Impact of Rising Electricity Tariffs
Cape Town – The increasing cost of living in Cape Town, already a major burden for many, is about to get worse. As of July 1, municipal consumers are feeling the pinch of new electricity tariffs, representing a staggering 17.6% hike.
According to the City, the new rates and tariffs will start reflecting in the July billing cycles. They noted, “The electricity tariff is primarily driven by the Eskom increase. Some 70% of the City’s electricity tariff income is spent on buying the bulk power from Eskom.”
Interestingly, the City has advised its customers to purchase prepaid electricity in smaller quantities, as buying in bulk does not provide any cost advantage.
Tariff Hike Breakdown
Essentially, the tariff increase implies that the cost of 150 units of electricity, which was R161.90 as of June 30, is now R190.40. This applies to consumers on the Lifeline tariff, the City’s “special, highly subsidized tariff intended to provide relief to prepaid customers with limited means”.
For consumers under the Domestic tariff, receiving more than 450kWh per month on a 12-month average, and having a municipal property valuation between R500 000 and R1 million, the impact is no less significant. The cost of 250 units of electricity that was R745.75 before the hike is now R877.
Home users with a municipal property valuation of R1m and above are not exempted. The cost for 250 units of electricity has risen from R869.85 to R1 023.54 following the 17.6% hike.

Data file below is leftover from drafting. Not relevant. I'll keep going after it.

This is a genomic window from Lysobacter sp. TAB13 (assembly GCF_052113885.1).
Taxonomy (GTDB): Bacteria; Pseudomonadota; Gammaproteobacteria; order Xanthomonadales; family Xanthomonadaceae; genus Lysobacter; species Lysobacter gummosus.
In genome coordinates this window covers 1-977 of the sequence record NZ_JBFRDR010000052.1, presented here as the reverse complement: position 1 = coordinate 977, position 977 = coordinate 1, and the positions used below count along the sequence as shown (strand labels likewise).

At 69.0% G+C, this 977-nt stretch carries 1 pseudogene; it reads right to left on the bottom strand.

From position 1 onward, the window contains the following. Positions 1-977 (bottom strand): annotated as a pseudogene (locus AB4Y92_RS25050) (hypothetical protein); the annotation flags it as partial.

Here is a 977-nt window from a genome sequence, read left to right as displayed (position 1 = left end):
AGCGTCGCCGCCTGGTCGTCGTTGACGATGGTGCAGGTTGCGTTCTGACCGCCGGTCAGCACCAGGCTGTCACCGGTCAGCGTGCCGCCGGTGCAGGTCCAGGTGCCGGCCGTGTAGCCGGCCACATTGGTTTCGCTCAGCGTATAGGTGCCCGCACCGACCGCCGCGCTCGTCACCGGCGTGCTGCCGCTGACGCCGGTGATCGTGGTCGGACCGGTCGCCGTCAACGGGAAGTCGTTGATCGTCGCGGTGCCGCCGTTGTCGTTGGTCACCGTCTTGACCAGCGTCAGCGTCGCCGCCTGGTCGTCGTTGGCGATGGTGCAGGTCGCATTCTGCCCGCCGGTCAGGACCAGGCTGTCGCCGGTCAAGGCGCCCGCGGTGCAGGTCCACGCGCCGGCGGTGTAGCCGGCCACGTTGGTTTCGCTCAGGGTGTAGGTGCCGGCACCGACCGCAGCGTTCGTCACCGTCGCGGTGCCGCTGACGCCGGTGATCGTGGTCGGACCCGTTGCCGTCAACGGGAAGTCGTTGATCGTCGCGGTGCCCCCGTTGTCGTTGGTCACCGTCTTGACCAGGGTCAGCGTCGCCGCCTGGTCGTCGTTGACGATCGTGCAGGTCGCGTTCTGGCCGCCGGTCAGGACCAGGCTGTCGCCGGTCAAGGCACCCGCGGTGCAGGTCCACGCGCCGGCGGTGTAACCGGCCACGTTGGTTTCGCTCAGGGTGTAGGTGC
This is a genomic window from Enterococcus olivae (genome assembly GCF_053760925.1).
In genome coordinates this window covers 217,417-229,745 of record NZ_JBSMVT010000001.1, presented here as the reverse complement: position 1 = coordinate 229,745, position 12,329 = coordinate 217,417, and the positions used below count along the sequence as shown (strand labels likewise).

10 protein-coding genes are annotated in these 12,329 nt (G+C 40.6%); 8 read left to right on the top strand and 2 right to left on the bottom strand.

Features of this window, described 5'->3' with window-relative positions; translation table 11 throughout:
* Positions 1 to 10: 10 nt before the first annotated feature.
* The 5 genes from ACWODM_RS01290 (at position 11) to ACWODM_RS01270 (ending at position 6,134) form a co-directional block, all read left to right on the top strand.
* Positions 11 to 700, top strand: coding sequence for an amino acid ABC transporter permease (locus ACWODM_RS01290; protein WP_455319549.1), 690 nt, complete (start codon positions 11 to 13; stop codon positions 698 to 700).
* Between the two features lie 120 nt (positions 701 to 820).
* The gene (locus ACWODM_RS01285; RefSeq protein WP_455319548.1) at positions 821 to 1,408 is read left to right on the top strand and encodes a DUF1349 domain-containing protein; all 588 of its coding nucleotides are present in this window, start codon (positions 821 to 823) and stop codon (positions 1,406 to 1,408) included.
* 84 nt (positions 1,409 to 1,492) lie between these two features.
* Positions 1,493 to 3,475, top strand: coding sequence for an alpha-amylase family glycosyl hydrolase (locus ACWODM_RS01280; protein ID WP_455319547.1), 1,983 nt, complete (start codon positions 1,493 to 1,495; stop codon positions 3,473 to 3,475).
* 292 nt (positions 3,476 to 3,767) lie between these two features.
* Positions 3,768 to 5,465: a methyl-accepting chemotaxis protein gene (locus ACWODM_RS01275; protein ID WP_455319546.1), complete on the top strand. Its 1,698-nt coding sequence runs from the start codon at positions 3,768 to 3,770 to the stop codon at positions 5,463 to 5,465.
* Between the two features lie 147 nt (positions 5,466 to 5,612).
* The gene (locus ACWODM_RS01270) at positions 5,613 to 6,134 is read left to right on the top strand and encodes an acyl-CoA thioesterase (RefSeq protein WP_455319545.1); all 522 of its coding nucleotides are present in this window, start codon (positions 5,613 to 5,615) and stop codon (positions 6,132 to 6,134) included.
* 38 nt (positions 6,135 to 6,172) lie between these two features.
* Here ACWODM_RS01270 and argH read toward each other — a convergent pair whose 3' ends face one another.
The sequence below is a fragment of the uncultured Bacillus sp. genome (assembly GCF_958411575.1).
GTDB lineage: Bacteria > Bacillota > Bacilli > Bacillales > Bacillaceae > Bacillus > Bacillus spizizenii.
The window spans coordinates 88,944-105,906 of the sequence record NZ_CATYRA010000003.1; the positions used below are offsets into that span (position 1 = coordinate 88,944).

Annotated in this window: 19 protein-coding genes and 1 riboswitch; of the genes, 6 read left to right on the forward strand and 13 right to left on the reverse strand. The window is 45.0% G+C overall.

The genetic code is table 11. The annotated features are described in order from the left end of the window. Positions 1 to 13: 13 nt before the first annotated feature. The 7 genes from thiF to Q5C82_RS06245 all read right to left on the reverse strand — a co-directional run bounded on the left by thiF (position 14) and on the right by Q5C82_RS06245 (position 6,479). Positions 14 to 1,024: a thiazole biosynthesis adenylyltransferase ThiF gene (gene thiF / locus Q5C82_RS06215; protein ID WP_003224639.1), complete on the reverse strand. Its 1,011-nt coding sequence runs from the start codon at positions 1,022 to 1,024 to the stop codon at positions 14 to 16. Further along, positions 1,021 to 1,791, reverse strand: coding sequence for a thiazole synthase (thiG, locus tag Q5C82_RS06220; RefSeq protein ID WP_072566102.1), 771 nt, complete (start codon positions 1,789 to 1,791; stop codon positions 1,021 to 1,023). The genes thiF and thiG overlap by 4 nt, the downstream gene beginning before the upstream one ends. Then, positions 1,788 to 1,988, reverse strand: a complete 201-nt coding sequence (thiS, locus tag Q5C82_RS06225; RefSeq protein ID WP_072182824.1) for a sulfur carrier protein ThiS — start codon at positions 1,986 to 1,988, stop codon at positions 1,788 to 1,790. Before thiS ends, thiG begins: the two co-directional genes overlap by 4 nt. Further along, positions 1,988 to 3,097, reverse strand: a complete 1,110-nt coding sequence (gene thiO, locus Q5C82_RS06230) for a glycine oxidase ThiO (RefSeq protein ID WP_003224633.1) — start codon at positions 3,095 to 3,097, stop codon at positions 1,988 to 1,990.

Outrage Over the Hike
Stop CoCT founder Sandra Dickson expressed concern, stating, “The tariff increase has yet to hit people’s pockets, but many were already just squeaking by.” She criticized the City’s sudden rise in property rates, deeming it criminal.
Francina Lukas, a Khayelitsha Community Police Forum member, commented, “With the current high cost of living, this increase will affect most people negatively. Those in the lower income groups already feel the pinch of paying too much.”
Silver Lining Amid the Storm
In the midst of this financial crunch, there is a glimmer of hope. This week, analysts are predicting a decrease in petrol and illuminating paraffin prices for the second consecutive month, effective from Wednesday.
FNB chief economist Mamello Matikinca-Ngwenya stated, “Load shedding and sustained high food inflation are probably of primary concern to low- and middle-income households. But sharply lower paraffin prices and the extension of the jobs recovery in the services sector may cushion the impact on less affluent consumers.”